Time In a Quilt

Stitching Together History - kentuckymonthly.com

A few years ago I went through the last of my mother’s family treasures that had been in a closet at my parents’ home. I had left that last bit of stuff there primarily because the quilts were safer there than in my garage, and the rest of it frankly I was too worn out to deal with after the estate sale so many years ago.

The quilts were all folded neatly and stacked in a large wooden closet my father had made, and I began to pull them out one at a time. I marveled at the small square pieces that were hand sewn into larger squares, each representing a part of my mothers, her parents and grandparent’s lives. No doubt there were scraps of cloth in those quilts from a dress my great grandmother had made in Aspen, Colorado in the 1880’s or pieces of old flour sacks that, at that time were often vividly patterned. Nothing went to waste. It was self-preservation, but oddly it was also the preservation of American values, attitude and art. They were the product of a young country peopled with many that had drifted from lands of oppression. The very fabric of our can-do nation was on display there in cloth.

Many of the small pieces of those older quilts were tattered, but the white facings at the top of each of them were starched crisp and neatly tied. The facings were there to protect the pieced quilt from soiling as it was pulled tight around the occupants of the coiled spring beds as they struggled to stay warm in drafty old shacks on a winter mountain night.

Those stark white cotton facings embodied the pride those immigrant miners shown in all parts of their lives, most often amid the filth covered and muddy streets of most any mining town from West Virginia to the Klondike. Much like the quilts, they pieced their lives together wherever they were, planting bright colored flowers behind white-washed picket fences hoping it would be the last small camp they were forced to move to for work. The bright fabric pieces they used to put the quilts together provided colors of hope in lives that were war torn and weary.

Those immigrants came from all over the world from countries where they could not decide their own fate. They were pushed and pulled by greedy dictators rather than properly led by steady minds. Being powerless, the brave decisions to escape the authoritarian rule they lived under forced them to leave behind everything and everyone they knew. Often, they served as indentured servants on ships sailing to the storied lands of the Americas. If they were lucky enough to survive the journey, they were flung ashore with thousands of others hoping to begin again. Their lives stacked around them on rickety old docks.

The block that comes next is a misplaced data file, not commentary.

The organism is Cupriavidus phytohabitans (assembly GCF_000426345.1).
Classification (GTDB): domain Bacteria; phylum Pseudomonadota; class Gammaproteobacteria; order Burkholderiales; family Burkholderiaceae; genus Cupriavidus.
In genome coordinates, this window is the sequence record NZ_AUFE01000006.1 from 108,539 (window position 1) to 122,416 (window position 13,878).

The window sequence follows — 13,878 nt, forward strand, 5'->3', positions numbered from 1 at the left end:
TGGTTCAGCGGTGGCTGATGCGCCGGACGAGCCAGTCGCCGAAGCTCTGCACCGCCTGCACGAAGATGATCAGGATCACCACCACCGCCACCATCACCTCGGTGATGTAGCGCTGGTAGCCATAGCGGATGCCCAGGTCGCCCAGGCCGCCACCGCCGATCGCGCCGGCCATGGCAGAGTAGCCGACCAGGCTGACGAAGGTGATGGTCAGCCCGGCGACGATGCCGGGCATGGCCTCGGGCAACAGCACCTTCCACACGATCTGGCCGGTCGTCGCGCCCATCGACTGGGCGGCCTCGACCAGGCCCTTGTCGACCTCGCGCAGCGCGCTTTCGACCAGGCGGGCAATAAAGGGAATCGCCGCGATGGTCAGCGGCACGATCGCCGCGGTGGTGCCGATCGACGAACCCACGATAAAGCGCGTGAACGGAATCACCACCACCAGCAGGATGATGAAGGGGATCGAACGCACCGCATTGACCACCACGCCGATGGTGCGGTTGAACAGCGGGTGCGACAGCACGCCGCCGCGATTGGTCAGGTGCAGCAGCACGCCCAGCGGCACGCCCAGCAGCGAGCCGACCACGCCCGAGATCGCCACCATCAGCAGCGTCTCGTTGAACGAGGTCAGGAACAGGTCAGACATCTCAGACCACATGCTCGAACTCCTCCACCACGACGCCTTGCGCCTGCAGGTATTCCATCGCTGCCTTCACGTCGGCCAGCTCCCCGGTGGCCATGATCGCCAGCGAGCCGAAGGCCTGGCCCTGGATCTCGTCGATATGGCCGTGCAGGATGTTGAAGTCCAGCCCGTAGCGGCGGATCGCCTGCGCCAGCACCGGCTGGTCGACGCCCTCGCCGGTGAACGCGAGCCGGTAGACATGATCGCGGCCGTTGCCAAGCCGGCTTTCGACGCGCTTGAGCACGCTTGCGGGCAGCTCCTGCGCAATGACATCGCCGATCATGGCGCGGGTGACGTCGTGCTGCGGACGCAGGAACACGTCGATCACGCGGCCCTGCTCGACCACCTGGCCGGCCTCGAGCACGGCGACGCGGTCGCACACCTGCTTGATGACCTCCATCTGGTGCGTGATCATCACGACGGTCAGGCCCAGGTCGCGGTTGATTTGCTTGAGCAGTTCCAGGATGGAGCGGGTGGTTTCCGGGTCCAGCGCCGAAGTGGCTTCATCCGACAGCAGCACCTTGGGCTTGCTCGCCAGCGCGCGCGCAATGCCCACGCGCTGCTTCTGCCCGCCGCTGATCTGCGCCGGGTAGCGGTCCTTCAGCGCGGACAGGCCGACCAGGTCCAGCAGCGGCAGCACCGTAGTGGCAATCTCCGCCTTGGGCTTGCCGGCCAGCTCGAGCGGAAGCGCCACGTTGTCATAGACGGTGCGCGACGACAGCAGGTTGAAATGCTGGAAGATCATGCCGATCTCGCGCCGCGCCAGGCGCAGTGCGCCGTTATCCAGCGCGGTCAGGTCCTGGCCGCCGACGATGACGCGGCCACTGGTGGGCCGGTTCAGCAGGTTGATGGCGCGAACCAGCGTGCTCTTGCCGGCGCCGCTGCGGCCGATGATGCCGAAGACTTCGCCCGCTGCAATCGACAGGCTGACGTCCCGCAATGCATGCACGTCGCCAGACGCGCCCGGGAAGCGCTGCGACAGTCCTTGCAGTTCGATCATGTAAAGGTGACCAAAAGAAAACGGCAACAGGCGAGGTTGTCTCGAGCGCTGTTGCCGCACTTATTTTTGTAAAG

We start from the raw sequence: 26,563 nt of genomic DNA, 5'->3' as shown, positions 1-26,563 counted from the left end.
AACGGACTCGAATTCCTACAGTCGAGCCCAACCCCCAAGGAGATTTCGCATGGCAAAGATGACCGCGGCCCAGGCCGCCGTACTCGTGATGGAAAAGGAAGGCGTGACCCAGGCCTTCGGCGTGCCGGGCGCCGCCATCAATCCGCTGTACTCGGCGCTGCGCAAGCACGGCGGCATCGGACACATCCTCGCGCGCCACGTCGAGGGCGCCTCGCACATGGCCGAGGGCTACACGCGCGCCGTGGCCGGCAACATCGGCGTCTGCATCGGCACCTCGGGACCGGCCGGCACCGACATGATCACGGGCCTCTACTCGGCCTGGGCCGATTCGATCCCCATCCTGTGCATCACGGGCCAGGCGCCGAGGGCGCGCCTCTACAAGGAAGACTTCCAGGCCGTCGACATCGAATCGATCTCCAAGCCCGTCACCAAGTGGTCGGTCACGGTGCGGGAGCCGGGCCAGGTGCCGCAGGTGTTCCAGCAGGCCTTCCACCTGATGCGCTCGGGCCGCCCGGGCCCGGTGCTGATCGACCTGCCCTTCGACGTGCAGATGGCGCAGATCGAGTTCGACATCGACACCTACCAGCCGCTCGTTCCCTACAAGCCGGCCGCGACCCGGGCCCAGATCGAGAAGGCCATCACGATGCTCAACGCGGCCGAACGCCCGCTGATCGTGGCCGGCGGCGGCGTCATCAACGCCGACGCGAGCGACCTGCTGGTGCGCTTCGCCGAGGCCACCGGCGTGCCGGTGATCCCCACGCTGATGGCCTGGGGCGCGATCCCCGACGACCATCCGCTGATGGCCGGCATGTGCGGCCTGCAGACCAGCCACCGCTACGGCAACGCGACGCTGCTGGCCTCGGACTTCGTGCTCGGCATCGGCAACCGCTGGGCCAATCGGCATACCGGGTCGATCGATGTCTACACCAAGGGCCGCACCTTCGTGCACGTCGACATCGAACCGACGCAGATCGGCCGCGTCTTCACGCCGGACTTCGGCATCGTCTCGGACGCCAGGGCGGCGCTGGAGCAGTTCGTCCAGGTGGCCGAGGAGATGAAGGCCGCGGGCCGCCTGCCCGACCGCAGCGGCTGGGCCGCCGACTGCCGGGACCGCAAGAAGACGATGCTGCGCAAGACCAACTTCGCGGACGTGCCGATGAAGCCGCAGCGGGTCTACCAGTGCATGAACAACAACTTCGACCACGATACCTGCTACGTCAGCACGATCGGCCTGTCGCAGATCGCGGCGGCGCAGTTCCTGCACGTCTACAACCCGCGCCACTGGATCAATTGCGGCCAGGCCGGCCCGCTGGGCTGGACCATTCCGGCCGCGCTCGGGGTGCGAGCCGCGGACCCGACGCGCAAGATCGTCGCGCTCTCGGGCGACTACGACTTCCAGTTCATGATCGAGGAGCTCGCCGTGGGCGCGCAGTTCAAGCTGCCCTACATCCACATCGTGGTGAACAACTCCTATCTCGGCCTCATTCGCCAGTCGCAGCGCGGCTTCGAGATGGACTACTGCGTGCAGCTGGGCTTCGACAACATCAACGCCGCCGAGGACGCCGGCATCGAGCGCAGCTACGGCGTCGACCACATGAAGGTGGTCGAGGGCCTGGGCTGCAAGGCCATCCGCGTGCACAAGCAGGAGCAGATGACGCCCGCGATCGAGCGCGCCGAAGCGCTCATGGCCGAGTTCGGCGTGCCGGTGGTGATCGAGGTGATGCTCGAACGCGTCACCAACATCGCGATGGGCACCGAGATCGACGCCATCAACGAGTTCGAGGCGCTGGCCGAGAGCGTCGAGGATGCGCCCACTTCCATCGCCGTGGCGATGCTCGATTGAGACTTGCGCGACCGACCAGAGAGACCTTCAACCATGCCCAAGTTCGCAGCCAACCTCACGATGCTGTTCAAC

Many of those people spoke languages foreign to even each other, but they all shared the desire to make a new life in a land that promised equality, law and a balance of powers. To be sure they were exploited in American mines and factories too, but they had at least some recourse under the law to protest even if sometimes their voices were silenced by the masters of their labor. As Martin Luther King is quoted: “The arc of the moral universe is long, but it bends toward justice.” And that is what all my relatives and others hung their hats on when they got off the ships in New York and San Francisco. They took some comfort in the fact that the system worked, albeit more slowly in times of excess.

When laying out all those quilts I took a journey back in time where it seemed the fabrics changed from drab to flowery, perhaps following the ebb and flow of prosperity of the makers simple lives. One quilt is made of soft material that perhaps came from winter work shirts and others were pieced with more flowery material, perhaps made over a particularly bad winter high in the mountains of Aspen or Almont. My Mother could have easily identified the maker of each of them. I can pick out my life and the life of my sister in some of them for they are made with pieces of dresses my mother or Grandmother wore, but most of them are fragments from lives of my linage long before I was born.

These all represent the strengths of America, where it has been and where it is going. They tell of the resourcefulness that lives in most of us, inherited from our immigrant past and pulled from the sum of our differences. Much like colors of the quilt pieces our lives compliment each other, some adding color and some strength, but all blended to get the most out of each other. America, the land of opportunity held together not by the same color of thread, but by pieces of our lives blended and stitched into an orchestra of living.

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